Retirement ages are arbitrary. Some people are able and willing to do the job beyond our
  • current retirement age of 72. Others are ready to be on the golf course or sailing most of the time by 62. There is too much at stake for any of you to use the board as a social club or continuing income stream. Each of you knows when that is the case for you.

Please take the personal accountability for yourself to do what you know you need to do. It simply makes it awkward for all the other directors when you are not carrying your load. They resent it, but they also hate to violate the code and do not want to have to address the issue with you. Do the right thing and resign when you no longer want to play the game at warp speed. Few of you really need the money. You can maintain your status and stay connected through an avenue where there is less at stake.

Make a difference.

You were invited to our boardroom because of the difference you have made in your own sphere. You have excelled in your profession, you have been a leader of others to enable them to contribute their best, and you have earned respect. We need you to make that same difference in our boardroom.

There are different perceptions and expectations about the role of directors. Perhaps you have been a member of a board where the leadership did not want to know what you thought. Perhaps you have been in a situation where you contributed to boardroom discussions and you could see that your input was not welcome. Maybe you know that you are highly selective about offering your views because you are still learning a situation, business or the people around the table. Perhaps your personality is more introverted, and you only speak when you have had time to carefully consider what you are about to say. Occasionally you may have views that are in opposition to the direction of the discussion, and you do not summon the courage to go against the tide. Sometimes you may be preoccupied with other issues from your own sphere and you simply do not stay engaged with the topic at hand. Or perhaps the agenda is structured so that you are simply listening and there seems to be no place for discourse.

Despite conditions that may not be conducive to your contributions, the shareholders elect you to represent them. You are an agent who is expected to make a meaningful difference. You can make a difference and earn the respect of other directors if you are willing to weigh in thoughtfully as we deliberate.

Ask yourself these questions before you speak up:

  • Will what I am going to say offer a potential solution to a problem?
  • Will my contribution open the door to a creative opportunity?
  • Is my viewpoint a different perspective for thinking about the issue that will need to be considered if we are to succeed?
  • Have I seen something related to this issue in my reading about this industry or another that may affect the alternatives we are considering?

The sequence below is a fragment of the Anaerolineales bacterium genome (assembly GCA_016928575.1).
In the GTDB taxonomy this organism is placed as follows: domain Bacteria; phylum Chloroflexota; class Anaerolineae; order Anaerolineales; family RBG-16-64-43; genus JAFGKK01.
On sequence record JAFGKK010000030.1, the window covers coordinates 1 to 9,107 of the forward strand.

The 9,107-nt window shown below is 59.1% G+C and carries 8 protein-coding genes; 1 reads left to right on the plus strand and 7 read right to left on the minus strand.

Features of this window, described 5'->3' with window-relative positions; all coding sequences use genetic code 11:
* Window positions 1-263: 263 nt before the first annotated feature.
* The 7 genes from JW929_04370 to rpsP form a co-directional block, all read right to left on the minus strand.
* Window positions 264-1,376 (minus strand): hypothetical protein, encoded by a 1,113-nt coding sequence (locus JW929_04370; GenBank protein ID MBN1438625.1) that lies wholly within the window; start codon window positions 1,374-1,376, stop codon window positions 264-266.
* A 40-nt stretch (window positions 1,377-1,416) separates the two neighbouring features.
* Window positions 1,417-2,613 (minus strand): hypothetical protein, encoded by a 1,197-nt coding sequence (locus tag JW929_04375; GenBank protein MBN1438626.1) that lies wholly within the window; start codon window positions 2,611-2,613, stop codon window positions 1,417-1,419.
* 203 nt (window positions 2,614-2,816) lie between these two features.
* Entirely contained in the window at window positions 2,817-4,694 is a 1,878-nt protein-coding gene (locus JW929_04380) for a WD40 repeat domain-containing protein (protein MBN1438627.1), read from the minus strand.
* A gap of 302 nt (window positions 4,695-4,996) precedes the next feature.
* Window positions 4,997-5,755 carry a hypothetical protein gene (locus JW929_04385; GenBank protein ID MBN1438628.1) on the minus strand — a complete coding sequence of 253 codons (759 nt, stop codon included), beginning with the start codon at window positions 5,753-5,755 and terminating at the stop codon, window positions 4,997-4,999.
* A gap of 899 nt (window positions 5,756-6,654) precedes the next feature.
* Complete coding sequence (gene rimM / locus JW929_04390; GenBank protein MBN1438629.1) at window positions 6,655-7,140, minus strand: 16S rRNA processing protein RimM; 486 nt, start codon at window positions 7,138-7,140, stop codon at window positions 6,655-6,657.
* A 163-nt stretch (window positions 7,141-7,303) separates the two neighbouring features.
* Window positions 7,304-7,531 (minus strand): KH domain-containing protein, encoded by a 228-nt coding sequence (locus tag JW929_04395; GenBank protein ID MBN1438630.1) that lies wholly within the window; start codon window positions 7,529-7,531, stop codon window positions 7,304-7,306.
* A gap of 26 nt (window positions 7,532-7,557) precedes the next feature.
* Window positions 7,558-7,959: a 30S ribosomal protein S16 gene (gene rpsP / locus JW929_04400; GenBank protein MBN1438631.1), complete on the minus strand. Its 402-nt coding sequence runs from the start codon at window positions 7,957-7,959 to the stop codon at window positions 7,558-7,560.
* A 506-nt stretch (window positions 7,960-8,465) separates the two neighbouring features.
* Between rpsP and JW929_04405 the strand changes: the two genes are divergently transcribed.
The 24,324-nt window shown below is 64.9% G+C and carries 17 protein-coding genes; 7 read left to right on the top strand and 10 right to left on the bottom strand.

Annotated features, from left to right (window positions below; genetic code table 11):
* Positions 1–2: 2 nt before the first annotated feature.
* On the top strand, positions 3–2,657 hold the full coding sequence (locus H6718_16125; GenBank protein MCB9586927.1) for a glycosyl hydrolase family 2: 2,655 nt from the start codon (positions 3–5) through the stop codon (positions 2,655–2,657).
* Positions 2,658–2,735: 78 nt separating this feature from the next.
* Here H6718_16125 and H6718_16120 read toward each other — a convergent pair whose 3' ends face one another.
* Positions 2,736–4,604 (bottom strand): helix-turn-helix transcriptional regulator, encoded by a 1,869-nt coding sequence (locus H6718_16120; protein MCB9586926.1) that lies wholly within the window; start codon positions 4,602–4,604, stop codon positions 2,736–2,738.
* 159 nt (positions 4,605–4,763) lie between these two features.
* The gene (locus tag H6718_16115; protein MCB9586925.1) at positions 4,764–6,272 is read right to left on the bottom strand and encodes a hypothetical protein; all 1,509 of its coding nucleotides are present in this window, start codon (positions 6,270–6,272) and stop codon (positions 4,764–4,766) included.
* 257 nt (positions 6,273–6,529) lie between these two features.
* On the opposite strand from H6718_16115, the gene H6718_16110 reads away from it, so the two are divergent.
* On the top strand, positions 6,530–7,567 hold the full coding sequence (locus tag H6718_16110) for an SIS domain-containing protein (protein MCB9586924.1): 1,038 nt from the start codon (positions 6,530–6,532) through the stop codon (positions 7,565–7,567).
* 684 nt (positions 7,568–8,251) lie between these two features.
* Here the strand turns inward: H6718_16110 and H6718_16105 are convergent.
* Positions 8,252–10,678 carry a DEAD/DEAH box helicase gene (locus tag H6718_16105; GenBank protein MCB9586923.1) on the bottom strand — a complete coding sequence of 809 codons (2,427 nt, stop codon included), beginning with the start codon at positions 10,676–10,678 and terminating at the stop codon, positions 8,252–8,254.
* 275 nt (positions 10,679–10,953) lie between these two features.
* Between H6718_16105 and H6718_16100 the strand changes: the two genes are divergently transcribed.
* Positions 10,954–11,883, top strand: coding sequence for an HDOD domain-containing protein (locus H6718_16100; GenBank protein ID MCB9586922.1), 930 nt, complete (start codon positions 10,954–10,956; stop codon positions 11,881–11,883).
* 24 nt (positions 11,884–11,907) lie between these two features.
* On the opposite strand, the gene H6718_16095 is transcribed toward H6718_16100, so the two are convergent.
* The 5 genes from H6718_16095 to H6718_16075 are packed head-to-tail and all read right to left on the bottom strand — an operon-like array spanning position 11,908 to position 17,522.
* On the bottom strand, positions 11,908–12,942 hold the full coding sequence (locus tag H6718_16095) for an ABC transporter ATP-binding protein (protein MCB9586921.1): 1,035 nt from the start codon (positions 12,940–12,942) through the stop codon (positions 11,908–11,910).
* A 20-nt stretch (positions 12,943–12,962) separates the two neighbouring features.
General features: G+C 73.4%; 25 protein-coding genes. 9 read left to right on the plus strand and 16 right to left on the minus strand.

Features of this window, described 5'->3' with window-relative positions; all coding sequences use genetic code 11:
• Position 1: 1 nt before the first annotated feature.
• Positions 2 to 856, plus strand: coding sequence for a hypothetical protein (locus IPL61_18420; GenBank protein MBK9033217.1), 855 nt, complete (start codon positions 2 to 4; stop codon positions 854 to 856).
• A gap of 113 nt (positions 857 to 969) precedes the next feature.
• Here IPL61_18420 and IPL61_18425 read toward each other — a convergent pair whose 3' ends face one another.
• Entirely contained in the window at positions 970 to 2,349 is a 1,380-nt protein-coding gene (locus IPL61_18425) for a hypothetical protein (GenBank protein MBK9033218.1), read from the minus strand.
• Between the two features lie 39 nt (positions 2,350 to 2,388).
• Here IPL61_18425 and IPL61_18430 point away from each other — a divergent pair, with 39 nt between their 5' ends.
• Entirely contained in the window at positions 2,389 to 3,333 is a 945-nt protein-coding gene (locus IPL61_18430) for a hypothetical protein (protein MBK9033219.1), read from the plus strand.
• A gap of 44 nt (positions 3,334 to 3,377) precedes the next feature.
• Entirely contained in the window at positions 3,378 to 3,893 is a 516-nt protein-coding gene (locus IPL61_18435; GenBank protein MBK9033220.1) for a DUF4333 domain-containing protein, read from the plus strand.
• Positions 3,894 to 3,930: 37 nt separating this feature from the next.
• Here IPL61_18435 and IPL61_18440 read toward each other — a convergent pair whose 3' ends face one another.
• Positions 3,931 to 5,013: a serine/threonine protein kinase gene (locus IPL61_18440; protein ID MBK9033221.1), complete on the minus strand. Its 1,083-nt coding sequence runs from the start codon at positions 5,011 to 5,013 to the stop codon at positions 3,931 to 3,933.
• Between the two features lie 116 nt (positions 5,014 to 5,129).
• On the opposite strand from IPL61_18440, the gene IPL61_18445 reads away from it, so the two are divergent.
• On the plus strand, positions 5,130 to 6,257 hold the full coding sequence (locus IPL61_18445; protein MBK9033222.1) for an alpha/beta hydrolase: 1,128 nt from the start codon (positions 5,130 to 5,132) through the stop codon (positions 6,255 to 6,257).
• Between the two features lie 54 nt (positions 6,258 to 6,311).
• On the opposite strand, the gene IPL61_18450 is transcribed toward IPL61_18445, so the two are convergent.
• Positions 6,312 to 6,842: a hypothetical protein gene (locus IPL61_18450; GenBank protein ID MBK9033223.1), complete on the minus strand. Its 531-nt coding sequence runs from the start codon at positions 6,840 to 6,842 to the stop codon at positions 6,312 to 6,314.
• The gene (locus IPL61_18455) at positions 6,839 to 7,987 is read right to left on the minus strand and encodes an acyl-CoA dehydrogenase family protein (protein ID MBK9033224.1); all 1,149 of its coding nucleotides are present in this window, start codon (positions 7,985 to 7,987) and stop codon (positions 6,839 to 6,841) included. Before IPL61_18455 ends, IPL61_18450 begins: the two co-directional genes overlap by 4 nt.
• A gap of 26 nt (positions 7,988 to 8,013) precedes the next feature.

• If it needs to be said, will I have the courage to say it if no one else does?
  • Does my comment keep us on track and operating at a strategic level instead of taking us on a tangent and “down in the weeds” to an operational level?
  • Is my comment unnecessary because it is coming from my own risk aversion which is well known to exceed all moderate limits?

Our board and management wants and needs to hear from you. The other directors will develop resentment to your occupying a seat without pulling your weight. Make a meaningful difference.

Be strategic.

Having said that the rest of the directors want you to make a difference, I must add a caveat. Many directors hear the message about contributing, and they decide to contribute where they feel most comfortable…in operational issues. When people feel stress or they want to impress others, they sometimes revert to offering their functional expertise, whether it is marketing, sales, engineering, IT, or HR. Help us decide what to do and management will determine how to do it.

The complexity of constantly attending to the short-term results while taking a long-term view of the future is demanding for every enterprise. You will make the most valued contribution by thinking with us about balancing the trade-offs…investing here, moving into that market, or increasing earnings this quarter…which options will keep us on track to the vision. Your external perspective about other sectors and what you learn from your own business can help us evaluate threats and opportunities. And, you sometimes can see if we are too opportunistic and hence about to lose valuable focus.

Be willing to take a stand.

Being an effective director requires you to confront yourself and your willingness to do the tough parts of the job. Directors are equals. It is said that the Chair is the first among equals. In fact, any director may need to step up and be a leader among equals. Any time the board is not fulfilling its responsibilities, for any reason, each individual director is accountable for addressing that.

Suppose you observe that the CEO/Chair is not fulfilling his role effectively or is otherwise creating negative effects. You have mentioned it to the Vice Chair, the Chair of the Governance Committee and some of the other directors who are influential with the CEO. They are clearly uncomfortable and unwilling to go to the CEO/Chair. Will you? Will you call the CEO, invite him or her to lunch and talk about the “for what it’s worth”? Maybe you have your seat because the CEO recommended you to the board and you feel beholden to him or her for that. You would surely like to remain well-liked by everyone on the board. Will you also be willing to do the right thing for the organization and the person?